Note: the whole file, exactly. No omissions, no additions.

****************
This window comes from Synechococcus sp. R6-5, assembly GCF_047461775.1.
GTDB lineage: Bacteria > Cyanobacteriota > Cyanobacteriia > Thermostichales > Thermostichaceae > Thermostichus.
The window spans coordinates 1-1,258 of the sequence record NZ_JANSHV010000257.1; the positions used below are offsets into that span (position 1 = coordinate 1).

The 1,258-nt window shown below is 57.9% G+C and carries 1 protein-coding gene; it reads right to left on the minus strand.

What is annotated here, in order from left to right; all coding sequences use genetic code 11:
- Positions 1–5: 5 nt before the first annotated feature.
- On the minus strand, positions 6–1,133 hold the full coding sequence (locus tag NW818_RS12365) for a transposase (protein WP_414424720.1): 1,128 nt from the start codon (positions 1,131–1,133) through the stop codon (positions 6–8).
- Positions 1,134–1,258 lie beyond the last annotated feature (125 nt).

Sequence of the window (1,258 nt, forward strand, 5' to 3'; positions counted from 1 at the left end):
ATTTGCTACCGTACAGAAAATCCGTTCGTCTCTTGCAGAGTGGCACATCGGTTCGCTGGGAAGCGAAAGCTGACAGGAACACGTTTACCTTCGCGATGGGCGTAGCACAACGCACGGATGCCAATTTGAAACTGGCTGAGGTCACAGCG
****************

This window comes from Synechococcus sp. R6-5, assembly GCF_047461775.1.
GTDB lineage: Bacteria > Cyanobacteriota > Cyanobacteriia > Thermostichales > Thermostichaceae > Thermostichus.
The window spans coordinates 1-1,258 of the sequence record NZ_JANSHV010000257.1; the positions used below are offsets into that span (position 1 = coordinate 1).

The 1,258-nt window shown below is 57.9% G+C and carries 1 protein-coding gene; it reads right to left on the minus strand.

What is annotated here, in order from left to right; all coding sequences use genetic code 11:
- Positions 1–5: 5 nt before the first annotated feature.
- On the minus strand, positions 6–1,133 hold the full coding sequence (locus tag NW818_RS12365) for a transposase (protein WP_414424720.1): 1,128 nt from the start codon (positions 1,131–1,133) through the stop codon (positions 6–8).
- Positions 1,134–1,258 lie beyond the last annotated feature (125 nt).

Sequence of the window (1,258 nt, forward strand, 5' to 3'; positions counted from 1 at the left end):
ATTTGCTACCGTACAGAAAATCCGTTCGTCTCTTGCAGAGTGGCACATCGGTTCGCTGGGAAGCGAAAGCTGACAGGAACACGTTTACCTTCGCGATGGGCGTAGCACAACGCACGGATGCCAATTTGAAACTGGCTGAGGTCACAGCG